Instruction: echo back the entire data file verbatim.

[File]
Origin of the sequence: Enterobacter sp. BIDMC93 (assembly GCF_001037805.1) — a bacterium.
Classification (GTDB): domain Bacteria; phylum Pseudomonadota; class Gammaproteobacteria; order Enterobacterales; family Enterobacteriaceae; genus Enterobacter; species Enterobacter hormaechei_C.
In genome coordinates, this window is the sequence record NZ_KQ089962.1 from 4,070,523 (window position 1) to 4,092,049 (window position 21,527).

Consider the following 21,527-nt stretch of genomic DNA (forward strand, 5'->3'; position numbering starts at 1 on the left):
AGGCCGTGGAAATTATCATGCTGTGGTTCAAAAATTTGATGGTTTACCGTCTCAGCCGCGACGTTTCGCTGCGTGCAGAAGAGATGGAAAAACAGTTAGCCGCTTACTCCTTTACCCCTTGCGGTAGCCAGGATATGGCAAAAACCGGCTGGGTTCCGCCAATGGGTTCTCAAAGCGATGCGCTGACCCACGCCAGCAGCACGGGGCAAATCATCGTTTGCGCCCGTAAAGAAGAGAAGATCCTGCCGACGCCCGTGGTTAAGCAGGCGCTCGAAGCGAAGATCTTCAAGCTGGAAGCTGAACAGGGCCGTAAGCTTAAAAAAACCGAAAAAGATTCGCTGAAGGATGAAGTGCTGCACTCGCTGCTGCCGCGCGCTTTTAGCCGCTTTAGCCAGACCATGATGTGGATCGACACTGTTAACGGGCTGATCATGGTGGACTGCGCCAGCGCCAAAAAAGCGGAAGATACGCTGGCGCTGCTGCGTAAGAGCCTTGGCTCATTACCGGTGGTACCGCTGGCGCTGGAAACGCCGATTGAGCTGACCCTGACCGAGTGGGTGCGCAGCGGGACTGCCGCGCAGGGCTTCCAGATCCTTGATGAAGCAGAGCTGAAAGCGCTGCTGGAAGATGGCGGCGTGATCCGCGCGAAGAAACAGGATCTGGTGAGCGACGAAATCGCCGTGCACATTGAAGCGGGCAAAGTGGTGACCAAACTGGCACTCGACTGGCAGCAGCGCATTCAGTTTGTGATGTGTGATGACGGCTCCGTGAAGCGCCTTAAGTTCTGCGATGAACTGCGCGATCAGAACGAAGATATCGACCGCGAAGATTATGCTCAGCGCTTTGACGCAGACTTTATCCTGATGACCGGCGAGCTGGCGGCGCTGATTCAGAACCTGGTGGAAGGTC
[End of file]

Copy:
Origin of the sequence: Enterobacter sp. BIDMC93 (assembly GCF_001037805.1) — a bacterium.
Classification (GTDB): domain Bacteria; phylum Pseudomonadota; class Gammaproteobacteria; order Enterobacterales; family Enterobacteriaceae; genus Enterobacter; species Enterobacter hormaechei_C.
In genome coordinates, this window is the sequence record NZ_KQ089962.1 from 4,070,523 (window position 1) to 4,092,049 (window position 21,527).

Consider the following 21,527-nt stretch of genomic DNA (forward strand, 5'->3'; position numbering starts at 1 on the left):
AGGCCGTGGAAATTATCATGCTGTGGTTCAAAAATTTGATGGTTTACCGTCTCAGCCGCGACGTTTCGCTGCGTGCAGAAGAGATGGAAAAACAGTTAGCCGCTTACTCCTTTACCCCTTGCGGTAGCCAGGATATGGCAAAAACCGGCTGGGTTCCGCCAATGGGTTCTCAAAGCGATGCGCTGACCCACGCCAGCAGCACGGGGCAAATCATCGTTTGCGCCCGTAAAGAAGAGAAGATCCTGCCGACGCCCGTGGTTAAGCAGGCGCTCGAAGCGAAGATCTTCAAGCTGGAAGCTGAACAGGGCCGTAAGCTTAAAAAAACCGAAAAAGATTCGCTGAAGGATGAAGTGCTGCACTCGCTGCTGCCGCGCGCTTTTAGCCGCTTTAGCCAGACCATGATGTGGATCGACACTGTTAACGGGCTGATCATGGTGGACTGCGCCAGCGCCAAAAAAGCGGAAGATACGCTGGCGCTGCTGCGTAAGAGCCTTGGCTCATTACCGGTGGTACCGCTGGCGCTGGAAACGCCGATTGAGCTGACCCTGACCGAGTGGGTGCGCAGCGGGACTGCCGCGCAGGGCTTCCAGATCCTTGATGAAGCAGAGCTGAAAGCGCTGCTGGAAGATGGCGGCGTGATCCGCGCGAAGAAACAGGATCTGGTGAGCGACGAAATCGCCGTGCACATTGAAGCGGGCAAAGTGGTGACCAAACTGGCACTCGACTGGCAGCAGCGCATTCAGTTTGTGATGTGTGATGACGGCTCCGTGAAGCGCCTTAAGTTCTGCGATGAACTGCGCGATCAGAACGAAGATATCGACCGCGAAGATTATGCTCAGCGCTTTGACGCAGACTTTATCCTGATGACCGGCGAGCTGGCGGCGCTGATTCAGAACCTGGTGGAAGGTC